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Susan Tachau

Cofounder and CEO, Pennsylvania Assistive Technology Foundation

“Find your passion. If you find something you really care about, it will fuel you. When you find your passion, you will keep going on that path and you will make the world a better place.”

In 1998, I cofounded the Pennsylvania Assistive Technology Foundation (PATF), a nonprofit organization that provides education and financing to individuals with disabilities and seniors to acquire assistive technology (AT) devices that improve the quality of their lives. PATF has provided loans worth $41 million to more than 4,000 Pennsylvanians, most of whom would not be able to get loans from traditional banks.

The problem I’m trying to solve

The 1.7 million people with disabilities in Pennsylvania face many challenges, including obtaining employment, accessing transportation, communicating effectively, and finding accessible housing. AT devices — adapted vans, wheelchairs, hearing aids and smart-home technology — can make it possible for many to surmount these challenges, but there are numerous barriers to acquiring them.

Health insurance covers only a portion of AT devices. Other funding options have strict eligibility requirements, lengthy application processes and long waiting lists. Paying for these devices out of pocket is often not an option. PATF helps people acquire AT by providing no-interest and low-interest loans without fees for the purchase of AT, as well as information about other funding resources.

PATF staff do the underwriting for our loans, determining whether borrowers have the ability and willingness to repay. Because of this careful process, the default rate on our loans is very low, only 1.8 percent. We don’t look at typical credit scores, because most of our applicants use the cash economy, but instead develop relationships with them so we can understand their lives. And we report every repayment to the credit bureaus, which allows borrowers to establish good credit. PATF loans have helped individuals to live on their own, earn a living, stay in their homes as they age, and hear their grandchildren.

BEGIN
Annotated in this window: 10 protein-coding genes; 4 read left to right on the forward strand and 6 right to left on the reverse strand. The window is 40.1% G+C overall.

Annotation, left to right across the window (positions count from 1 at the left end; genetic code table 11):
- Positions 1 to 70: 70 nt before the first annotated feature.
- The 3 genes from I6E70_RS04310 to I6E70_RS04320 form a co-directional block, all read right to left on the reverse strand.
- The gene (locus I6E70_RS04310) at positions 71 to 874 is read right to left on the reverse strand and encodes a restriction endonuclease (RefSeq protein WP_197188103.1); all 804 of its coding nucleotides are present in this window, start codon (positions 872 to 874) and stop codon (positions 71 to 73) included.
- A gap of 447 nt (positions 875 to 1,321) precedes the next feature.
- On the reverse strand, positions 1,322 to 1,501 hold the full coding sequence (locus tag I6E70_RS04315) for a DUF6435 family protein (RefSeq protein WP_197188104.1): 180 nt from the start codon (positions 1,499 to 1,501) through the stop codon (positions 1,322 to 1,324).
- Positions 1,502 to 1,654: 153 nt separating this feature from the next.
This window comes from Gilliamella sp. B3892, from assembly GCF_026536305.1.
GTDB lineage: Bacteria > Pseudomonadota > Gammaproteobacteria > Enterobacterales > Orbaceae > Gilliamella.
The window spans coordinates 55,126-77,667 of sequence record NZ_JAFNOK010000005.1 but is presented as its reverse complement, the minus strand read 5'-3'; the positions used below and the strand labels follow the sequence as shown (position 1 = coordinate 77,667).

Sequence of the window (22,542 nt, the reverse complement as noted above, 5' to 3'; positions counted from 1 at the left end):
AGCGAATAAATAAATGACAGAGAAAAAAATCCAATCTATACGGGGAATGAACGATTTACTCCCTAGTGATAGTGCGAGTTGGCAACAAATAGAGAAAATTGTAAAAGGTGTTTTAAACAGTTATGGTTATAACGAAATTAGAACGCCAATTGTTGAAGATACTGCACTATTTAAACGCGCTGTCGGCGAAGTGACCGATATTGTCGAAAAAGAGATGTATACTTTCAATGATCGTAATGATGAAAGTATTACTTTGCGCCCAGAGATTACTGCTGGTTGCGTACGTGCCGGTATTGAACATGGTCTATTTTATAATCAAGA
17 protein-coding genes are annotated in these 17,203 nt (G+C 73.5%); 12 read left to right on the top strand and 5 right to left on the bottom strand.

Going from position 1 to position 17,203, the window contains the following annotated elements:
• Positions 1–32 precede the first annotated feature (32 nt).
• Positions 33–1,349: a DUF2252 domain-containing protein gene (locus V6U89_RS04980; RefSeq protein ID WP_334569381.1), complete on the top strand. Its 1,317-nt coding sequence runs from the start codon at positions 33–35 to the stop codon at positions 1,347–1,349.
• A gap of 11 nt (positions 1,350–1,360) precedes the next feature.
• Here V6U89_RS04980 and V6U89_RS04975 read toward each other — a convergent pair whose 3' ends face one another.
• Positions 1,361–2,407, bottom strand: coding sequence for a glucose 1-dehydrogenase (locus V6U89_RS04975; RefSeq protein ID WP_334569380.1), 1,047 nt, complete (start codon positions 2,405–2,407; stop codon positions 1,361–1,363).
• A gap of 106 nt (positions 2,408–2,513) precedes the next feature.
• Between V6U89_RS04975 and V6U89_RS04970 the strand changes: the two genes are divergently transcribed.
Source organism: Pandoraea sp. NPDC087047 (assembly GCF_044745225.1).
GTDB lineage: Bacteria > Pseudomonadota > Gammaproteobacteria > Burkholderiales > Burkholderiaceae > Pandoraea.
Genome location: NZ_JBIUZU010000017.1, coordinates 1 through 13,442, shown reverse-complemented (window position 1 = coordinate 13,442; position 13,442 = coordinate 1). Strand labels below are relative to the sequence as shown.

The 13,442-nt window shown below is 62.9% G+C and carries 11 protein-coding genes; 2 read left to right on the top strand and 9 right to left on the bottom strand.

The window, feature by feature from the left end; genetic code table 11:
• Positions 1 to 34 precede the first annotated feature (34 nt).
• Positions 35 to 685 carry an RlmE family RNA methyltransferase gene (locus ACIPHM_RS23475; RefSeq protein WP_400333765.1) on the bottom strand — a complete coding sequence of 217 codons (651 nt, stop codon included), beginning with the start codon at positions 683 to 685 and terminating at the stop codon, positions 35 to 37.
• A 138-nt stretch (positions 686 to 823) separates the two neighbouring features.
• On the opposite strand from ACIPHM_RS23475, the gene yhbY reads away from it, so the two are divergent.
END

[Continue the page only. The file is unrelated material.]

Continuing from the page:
The moment that sparked my passion

My first child, Michael, was born 12 weeks early and, as a result, has cerebral palsy. Since the day he was born, gaining access to medical care, therapy, equipment, schooling and housing has often been a nightmare. As the policy director for the Institute on Disabilities at Temple University, I advocated for the federal Assistive Technology Act, which supports alternative financing programs (AFPs). In starting Pennsylvania’s AFP, I wanted to create an organization that would tear down barriers for people with disabilities, not create them.

What I wish other people knew

In a 2016 study we commissioned to determine how our program had affected borrowers’ lives, they reported that their quality of life was twice as high as before they received their assistive technology. More than 80 percent said they participated in more activities of their choice and they reported an average of eight extra hours per week of quality time spent with their family and friends. One of these borrowers was a musician named Tom, who is blind and low-income. His PATF loan for a computer with specialized recording software has allowed him to earn money as a freelance musician. We gave a hearing-aid loan to someone who was 99 because she wanted to hear for her 100th birthday party — and she repaid it!

Advice to others who want to make a difference

Find your passion. If you find something you really care about, it will fuel you. My children say that I work all the time, but I don’t mind because I know I’m making a difference. When you find your passion, you will keep going on that path and you will make the world a better place.

Why my approach is unique

PATF is the only organization in Pennsylvania that focuses exclusively on helping people with disabilities acquire AT devices, and we are by far the largest AFP in the nation. PATF has also been very creative in finding additional funding. When our lending capital reserves ran low, we became a certified Community Development Financial Institution (CDFI) and began winning grants from the CDFI Fund. PATF is the first AFP to be so designated and is the only CDFI in Pennsylvania that makes consumer loans to people with disabilities. Over the years, others have followed our lead, and we’ve provided technical assistance to other AFPs and CDFIs and helped establish or expand AFP programs in several other states.